The Federal Trade Commission recently announced that it is asking federal courts to enact a permanent ban on affiliate marketers being able to use the fake news site as a marketing method.
The fake news site is an advertising method that has long been used by affiliate marketers of various products. They create what looks like an online web page, with the format and content being modeled on legitimate news sources. They present advertising claims and promotions in a way that makes them appear to be facts investigated by a journalist, rather than advertising slogans.
In addition, the sites generally use the logos of prominent news providers like CNN, MSNBC, and ABC along with the phrase, “As Seen On.” This is meant to imply to readers that this particular “report” was seen on these websites, when the truth is that the company pays to advertise on the banners of these sites. This purposeful misleading of the public is what led the FTC to its recent decision.
In this case, the FTC is specifically focusing on affiliate marketers that promote acai berry health products, however, this is certainly not the only area where affiliate marketers use this tactic.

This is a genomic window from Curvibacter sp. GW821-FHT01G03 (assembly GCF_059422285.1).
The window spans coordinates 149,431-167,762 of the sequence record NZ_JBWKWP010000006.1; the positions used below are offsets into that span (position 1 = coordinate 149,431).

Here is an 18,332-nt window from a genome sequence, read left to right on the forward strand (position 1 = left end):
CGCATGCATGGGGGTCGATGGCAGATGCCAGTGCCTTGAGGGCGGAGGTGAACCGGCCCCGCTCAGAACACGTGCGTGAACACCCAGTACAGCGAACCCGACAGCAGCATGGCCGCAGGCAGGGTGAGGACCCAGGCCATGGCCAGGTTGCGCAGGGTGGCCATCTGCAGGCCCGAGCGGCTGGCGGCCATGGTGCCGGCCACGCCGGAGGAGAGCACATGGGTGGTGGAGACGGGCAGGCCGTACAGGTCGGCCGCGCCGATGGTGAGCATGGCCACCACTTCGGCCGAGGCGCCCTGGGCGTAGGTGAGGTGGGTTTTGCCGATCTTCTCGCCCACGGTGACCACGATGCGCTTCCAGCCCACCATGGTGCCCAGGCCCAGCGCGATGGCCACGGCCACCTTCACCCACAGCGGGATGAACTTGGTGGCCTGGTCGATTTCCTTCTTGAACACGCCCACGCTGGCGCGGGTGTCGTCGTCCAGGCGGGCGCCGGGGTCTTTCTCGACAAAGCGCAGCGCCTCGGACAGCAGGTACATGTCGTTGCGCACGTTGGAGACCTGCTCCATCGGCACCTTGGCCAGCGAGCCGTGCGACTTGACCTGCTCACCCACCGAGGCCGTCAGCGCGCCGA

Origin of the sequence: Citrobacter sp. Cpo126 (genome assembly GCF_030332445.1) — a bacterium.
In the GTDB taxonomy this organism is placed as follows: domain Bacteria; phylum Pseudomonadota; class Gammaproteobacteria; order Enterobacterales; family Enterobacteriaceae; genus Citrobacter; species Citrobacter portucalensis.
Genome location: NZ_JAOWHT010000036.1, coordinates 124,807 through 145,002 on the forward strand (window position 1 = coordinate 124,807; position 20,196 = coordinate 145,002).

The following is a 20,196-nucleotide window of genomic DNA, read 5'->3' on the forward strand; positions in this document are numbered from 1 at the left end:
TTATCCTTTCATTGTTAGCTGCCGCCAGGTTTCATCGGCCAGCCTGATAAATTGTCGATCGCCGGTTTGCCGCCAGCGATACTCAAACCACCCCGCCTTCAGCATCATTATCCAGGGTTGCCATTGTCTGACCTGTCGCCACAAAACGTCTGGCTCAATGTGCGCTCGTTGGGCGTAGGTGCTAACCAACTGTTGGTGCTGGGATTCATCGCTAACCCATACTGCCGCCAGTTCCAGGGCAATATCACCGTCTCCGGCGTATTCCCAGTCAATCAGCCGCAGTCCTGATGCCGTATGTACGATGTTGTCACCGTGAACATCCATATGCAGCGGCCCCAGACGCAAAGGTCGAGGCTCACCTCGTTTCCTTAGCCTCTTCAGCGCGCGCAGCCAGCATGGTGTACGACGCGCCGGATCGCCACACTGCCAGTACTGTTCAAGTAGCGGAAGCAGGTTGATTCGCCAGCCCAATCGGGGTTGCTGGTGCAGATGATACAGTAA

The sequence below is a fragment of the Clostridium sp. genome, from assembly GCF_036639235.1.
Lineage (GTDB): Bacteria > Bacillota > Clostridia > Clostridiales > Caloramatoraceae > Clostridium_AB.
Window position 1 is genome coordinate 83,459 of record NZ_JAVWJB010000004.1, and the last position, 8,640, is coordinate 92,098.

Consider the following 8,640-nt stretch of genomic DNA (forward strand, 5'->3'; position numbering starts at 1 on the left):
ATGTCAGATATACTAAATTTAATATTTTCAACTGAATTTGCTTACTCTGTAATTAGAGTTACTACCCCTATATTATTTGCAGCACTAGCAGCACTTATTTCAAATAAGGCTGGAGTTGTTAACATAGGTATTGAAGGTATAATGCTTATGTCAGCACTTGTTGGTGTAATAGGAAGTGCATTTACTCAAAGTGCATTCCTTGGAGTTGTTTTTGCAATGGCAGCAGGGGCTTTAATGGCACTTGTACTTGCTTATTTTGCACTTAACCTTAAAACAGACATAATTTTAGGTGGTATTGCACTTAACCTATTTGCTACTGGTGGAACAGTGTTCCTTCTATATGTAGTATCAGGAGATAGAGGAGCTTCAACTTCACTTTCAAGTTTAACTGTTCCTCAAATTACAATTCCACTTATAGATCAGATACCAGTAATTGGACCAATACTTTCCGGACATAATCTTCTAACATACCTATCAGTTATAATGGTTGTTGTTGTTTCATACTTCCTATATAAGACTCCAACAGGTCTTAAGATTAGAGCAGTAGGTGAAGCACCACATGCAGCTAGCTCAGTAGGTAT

As early as September 15, 2009, Reviewopedia has tried to warn its users about fake news sites. In an article published on that date, we broke down the most common signs of a fake news site, and told our visitors that if a company was using fake news sites to attract customers, that was a major warning sign that the company wasn’t to be trusted.
Following that article, whenever we were aware that a company specifically used a fake news site to gain customers, as was the case with Home Cash Flow Solutions and Autopilot Home Profits, as well as Acai Optimum, we tried to bring attention to that on our site as well.
We can only assume that the FTC has gone after affiliate marketers using this tactic for the promotion of acai berry products and not at home business opportunities because it will be easier for them to prosecute the acai berry promoters and to build a precedent for further banning this sales technique. The acai berry promoters are, after all, making unsubstantiated health claims when they say that acai causes weight loss, and as they are passing themselves off as a journalistic source, they intend for their viewers to see these claims as factual.
Hopefully, though, the FTC will be able to establish the precedent for how harmful this particular form of advertising is and eventually put a stop to it once and for all. And not just within the health and wellness community, but in the work at home community as well.
For more information on the FTC ban, read their special alert here.